1. Very good, and very well thought out. It is very important for students to understand all of their resources and tools and utilize them…not every tool is good for every situation. I think that in today’s society many kids want to use technology, but that is not always the best resource or tool for them. Integrating the library into classrooms and helping students learn how to utilize, but also how to enjoy reading itself.

    There are many students who don’t read (I am not a huge reader) I think if these students become familiar and feel comfortable with the library. The library can be used in so many ways, hopefully your impact will change the way they learn, and help them enjoy reading, and more importantly libraries!

  2. Your mission statement is right on target. I appriciate that you have the love of learning and discovory in your statement. It is one thing to teach and provide the tools that each person needs to learn. You are someone that truley provides the love of learning and curiosity through example.

  3. I applaud you for working on a personal mission statement (did you “Start With Why?” – see Simon Sinek). We should all strive to have one or at least a sense of our individual “why” (why do you care about what you do; what’s the cause; why should other’s care). I think your statement has some powerful ideas in it related to the noble cause of our profession.

    What I’m getting less of is what differentiates you as a librarian. Could another librarian take your mission statement and would it represent who they are equally well? It’s like the mission statements of libraries or colleges. Many of them sound the same. We all are committed to creating lifelong learners, but how do we do that and how do we assess our success? I think the tagline of your blog may offer some possibilities in terms of what makes you unique and how that shapes your personal mission.

    Formulating a good mission or why statement is hard work but I admire that you are sharing yours and asking for feedback. Good luck with it.

    • Your feedback gave me a lot to think about, Steven. In fact, I reflected upon it in one of my later posts and the idea of individualizing my mission is something I’m working towards. Thank you for your thoughtful and constructive feedback, it is greatly appreciated.

  4. I have seen many of your statements, such as your being “transparent with [your] students” and being comfortable admitting “that [you] do not have all the answers” in action. You are approachable as a co-learner with our students. You are also an approachable resource and willing participant in our teacher community of learners. Your personal library blog is an added resource for your colleagues and for parents (as well as your larger personal learning network), and creates a personal brand for you as a librarian who is constantly investigating new practices and reflecting on their own journey. In short: Very cool, Becky Todd, very cool…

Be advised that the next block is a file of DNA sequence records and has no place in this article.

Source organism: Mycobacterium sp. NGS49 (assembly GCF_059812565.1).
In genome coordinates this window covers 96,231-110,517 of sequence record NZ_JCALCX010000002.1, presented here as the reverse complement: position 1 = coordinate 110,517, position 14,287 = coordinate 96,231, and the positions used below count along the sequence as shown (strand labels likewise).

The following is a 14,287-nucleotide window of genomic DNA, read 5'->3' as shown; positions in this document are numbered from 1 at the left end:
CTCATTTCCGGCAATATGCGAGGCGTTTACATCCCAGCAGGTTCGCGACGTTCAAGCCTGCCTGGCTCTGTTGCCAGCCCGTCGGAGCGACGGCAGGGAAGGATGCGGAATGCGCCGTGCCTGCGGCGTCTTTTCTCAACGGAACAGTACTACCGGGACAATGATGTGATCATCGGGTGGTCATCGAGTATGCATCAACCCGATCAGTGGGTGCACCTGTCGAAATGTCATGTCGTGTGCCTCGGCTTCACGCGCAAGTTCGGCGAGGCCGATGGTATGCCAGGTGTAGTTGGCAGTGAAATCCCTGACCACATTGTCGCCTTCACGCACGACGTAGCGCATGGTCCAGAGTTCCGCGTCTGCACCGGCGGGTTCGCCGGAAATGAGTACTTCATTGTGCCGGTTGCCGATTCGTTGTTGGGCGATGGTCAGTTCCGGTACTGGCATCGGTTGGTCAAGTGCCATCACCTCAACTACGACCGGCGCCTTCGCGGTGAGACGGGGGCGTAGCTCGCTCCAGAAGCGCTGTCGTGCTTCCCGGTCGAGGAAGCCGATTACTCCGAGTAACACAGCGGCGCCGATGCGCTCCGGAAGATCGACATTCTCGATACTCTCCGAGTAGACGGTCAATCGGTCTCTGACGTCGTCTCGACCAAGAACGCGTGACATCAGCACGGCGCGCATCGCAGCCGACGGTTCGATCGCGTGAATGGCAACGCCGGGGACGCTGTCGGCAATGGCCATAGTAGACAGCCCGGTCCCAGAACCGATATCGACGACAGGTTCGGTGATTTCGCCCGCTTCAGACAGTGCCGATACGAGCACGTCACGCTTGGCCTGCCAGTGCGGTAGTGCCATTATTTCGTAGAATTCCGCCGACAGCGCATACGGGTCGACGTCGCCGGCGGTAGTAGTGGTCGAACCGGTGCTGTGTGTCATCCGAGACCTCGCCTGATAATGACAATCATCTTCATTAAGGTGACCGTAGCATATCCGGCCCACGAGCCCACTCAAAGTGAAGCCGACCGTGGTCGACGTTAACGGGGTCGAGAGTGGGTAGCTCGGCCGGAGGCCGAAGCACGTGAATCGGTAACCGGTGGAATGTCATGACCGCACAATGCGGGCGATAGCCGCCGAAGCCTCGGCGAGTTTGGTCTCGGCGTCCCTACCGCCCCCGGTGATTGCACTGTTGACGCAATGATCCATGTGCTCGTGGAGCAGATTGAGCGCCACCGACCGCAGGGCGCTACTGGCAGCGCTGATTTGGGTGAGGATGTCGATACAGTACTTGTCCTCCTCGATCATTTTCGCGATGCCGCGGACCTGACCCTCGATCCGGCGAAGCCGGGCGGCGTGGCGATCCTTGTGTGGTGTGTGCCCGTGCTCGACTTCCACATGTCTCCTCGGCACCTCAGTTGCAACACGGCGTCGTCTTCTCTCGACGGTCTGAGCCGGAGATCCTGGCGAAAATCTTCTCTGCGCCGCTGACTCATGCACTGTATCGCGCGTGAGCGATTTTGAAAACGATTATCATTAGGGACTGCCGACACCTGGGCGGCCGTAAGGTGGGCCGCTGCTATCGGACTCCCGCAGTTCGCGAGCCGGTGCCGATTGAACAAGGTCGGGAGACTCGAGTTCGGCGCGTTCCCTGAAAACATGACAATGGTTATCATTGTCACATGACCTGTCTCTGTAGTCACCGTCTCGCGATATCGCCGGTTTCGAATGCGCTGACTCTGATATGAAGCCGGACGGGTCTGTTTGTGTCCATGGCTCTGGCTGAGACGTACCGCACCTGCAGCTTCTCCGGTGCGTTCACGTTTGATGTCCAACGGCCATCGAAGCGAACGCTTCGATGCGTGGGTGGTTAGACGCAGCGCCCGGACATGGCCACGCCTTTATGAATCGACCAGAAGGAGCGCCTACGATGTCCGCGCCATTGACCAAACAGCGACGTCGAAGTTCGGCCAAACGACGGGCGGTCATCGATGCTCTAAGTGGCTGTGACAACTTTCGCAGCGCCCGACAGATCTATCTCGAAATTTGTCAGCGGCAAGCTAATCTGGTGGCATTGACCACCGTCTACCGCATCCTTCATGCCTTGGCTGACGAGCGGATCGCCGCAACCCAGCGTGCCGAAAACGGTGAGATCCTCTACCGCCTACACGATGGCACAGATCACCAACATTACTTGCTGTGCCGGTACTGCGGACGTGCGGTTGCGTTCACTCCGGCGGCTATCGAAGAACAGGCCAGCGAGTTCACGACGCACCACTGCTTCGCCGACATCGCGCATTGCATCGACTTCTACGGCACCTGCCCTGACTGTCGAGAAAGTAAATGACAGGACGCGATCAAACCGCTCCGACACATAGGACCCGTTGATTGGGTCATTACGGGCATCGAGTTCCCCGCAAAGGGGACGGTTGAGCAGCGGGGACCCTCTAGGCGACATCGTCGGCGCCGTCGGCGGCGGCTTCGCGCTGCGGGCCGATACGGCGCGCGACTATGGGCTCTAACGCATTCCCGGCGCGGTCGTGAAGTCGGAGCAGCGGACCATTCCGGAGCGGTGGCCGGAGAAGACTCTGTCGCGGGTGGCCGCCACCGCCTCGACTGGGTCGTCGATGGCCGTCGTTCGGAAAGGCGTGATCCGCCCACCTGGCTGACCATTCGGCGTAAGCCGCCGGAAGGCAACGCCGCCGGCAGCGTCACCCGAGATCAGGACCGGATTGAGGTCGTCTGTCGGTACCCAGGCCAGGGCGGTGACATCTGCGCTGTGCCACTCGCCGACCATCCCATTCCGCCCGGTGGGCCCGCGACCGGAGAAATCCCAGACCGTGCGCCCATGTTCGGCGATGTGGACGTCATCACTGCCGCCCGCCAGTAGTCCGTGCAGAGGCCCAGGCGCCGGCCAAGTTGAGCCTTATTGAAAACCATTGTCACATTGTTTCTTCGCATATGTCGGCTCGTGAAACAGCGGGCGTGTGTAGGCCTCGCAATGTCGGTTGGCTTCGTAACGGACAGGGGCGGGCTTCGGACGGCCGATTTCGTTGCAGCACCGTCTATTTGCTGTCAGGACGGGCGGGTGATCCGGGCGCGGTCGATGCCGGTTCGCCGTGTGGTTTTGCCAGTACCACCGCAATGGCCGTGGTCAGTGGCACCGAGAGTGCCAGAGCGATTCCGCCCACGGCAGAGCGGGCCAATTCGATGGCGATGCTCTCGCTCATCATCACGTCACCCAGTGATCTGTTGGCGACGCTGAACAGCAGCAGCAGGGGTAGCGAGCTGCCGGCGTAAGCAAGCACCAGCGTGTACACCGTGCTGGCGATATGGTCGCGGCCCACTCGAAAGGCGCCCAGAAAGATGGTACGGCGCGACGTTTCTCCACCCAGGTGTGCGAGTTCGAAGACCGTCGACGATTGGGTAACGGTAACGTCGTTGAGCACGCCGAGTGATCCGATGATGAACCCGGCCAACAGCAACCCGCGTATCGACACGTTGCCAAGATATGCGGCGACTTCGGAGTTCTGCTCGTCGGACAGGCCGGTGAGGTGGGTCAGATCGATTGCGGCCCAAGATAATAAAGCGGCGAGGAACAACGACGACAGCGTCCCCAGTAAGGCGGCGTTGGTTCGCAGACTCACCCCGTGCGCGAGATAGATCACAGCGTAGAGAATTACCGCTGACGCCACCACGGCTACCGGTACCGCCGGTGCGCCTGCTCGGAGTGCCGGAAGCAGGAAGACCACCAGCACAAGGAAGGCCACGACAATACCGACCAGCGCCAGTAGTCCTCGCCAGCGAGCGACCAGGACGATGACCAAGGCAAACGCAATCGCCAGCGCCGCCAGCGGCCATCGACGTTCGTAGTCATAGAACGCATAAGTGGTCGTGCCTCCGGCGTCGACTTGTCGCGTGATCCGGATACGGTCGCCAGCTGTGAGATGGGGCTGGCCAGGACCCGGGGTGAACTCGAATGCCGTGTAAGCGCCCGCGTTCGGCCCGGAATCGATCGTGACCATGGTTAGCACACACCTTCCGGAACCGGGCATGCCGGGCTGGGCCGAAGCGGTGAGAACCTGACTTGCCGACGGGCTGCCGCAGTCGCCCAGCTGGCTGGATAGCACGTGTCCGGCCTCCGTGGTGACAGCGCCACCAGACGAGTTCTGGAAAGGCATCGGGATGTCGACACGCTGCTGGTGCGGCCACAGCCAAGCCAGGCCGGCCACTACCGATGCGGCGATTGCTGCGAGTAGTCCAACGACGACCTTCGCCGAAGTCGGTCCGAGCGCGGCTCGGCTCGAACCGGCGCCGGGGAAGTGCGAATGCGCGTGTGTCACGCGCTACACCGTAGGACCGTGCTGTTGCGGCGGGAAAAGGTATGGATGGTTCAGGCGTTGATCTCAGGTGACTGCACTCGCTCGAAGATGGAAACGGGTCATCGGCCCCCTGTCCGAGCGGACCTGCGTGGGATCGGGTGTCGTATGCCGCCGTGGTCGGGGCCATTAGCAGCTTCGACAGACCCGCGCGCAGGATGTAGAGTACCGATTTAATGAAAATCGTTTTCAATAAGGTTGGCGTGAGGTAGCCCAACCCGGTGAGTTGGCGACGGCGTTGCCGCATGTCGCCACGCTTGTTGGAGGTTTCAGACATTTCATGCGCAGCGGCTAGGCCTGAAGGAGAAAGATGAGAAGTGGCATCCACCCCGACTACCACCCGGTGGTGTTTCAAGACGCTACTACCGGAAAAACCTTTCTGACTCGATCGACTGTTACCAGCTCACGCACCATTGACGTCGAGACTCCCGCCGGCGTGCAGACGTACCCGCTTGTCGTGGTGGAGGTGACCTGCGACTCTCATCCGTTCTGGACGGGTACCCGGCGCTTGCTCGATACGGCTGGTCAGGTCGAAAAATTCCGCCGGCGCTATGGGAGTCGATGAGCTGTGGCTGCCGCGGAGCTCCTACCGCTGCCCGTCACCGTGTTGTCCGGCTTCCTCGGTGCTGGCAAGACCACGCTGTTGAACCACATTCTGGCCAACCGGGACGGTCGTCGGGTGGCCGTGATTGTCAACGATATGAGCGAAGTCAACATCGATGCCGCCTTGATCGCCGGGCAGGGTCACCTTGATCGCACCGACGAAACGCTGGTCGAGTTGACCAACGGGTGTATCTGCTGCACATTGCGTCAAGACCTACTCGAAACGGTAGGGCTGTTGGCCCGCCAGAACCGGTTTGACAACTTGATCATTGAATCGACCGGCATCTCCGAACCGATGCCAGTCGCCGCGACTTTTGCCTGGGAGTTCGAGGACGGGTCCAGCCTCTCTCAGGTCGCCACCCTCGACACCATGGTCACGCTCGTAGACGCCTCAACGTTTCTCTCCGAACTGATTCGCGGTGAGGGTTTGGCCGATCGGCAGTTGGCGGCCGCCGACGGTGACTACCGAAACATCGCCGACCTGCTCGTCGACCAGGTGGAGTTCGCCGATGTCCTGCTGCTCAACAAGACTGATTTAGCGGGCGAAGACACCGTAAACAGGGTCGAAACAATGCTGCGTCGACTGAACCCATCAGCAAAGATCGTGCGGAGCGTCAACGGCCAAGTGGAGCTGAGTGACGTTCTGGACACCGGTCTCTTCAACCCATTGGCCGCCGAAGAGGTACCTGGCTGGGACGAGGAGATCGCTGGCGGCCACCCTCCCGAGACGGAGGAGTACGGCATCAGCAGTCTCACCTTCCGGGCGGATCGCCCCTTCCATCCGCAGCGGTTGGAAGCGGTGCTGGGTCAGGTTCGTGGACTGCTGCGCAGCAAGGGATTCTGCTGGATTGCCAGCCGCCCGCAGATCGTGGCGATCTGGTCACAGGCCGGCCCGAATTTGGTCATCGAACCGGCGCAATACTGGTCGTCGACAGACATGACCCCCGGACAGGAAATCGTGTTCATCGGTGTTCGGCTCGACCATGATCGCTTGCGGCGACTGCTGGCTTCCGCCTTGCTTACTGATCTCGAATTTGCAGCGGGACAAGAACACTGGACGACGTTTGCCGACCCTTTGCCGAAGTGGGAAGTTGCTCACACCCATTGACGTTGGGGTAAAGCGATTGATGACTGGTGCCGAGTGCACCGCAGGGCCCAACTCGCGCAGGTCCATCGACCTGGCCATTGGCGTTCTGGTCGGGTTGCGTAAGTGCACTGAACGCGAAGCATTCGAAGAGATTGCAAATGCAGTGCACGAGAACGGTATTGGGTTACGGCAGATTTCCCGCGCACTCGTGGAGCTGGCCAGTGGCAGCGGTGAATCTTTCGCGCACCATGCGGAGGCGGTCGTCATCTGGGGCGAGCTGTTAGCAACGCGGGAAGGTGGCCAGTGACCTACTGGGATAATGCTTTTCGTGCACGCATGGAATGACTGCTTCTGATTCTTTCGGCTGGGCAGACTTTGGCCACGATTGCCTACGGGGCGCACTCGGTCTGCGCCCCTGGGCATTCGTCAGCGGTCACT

• Thank you, Liz Ebersole, thank you. Your comments both on the blog and in your thoughtful email are greatly appreciated and helped me see things for a new perspective. Thank you!

  5. Your passion for discovery and learning is clearly evident and the statement is a strong representation of that love. Excellent mission statement.

    My recommendation would be to change “demonstrating” to demonstrate and/or revise the sentence so it clearly identifies that you want to demonstrate your passion for lifelong learning to your students so they become inspired.

  6. I love it. Makes sense, well-justified, a good read. 🙂 Thoughtful. The only thing that I would say is that it’s long for a mission statement, so maybe try bolding, underlining, etc. key phrases that can condense your philosophy into themes : for example : connection, community, etc. 🙂

    • Thank you for taking the time to read my statement, Balika. I like your suggestions regarding highlighting important terms or passages so readers can quickly learn the message I am trying to get across. Thank you!

  7. Your mission statement is very beautifully formulated, and clearly adresses not only what you would like to achieve, but how you intend to do this. From what little I know about developing a mission statement, this seems to be an important factor in what should be included! I love it.

  8. Becky,

    I think this is great. I really see you embodying this mission statement each day at SHA. I think this Mission Statement is “living and breathing” because you are already living and breathing it!

    The only suggestion I have is along the lines of Balika above – it is one long sentence and feels drawn out as I read it. Balika’s suggesiton are very good; you also may want to break it into two or three sentences.

    Great job!

    • Thank you for taking some time to go over my mission statement, Rabbi Loew, it is greatly appreciated. I’ve been looking over it and I agree with you and Balika, it’s just a matter of figuring out how and what to break up into smaller sentences. Thanks again for your time.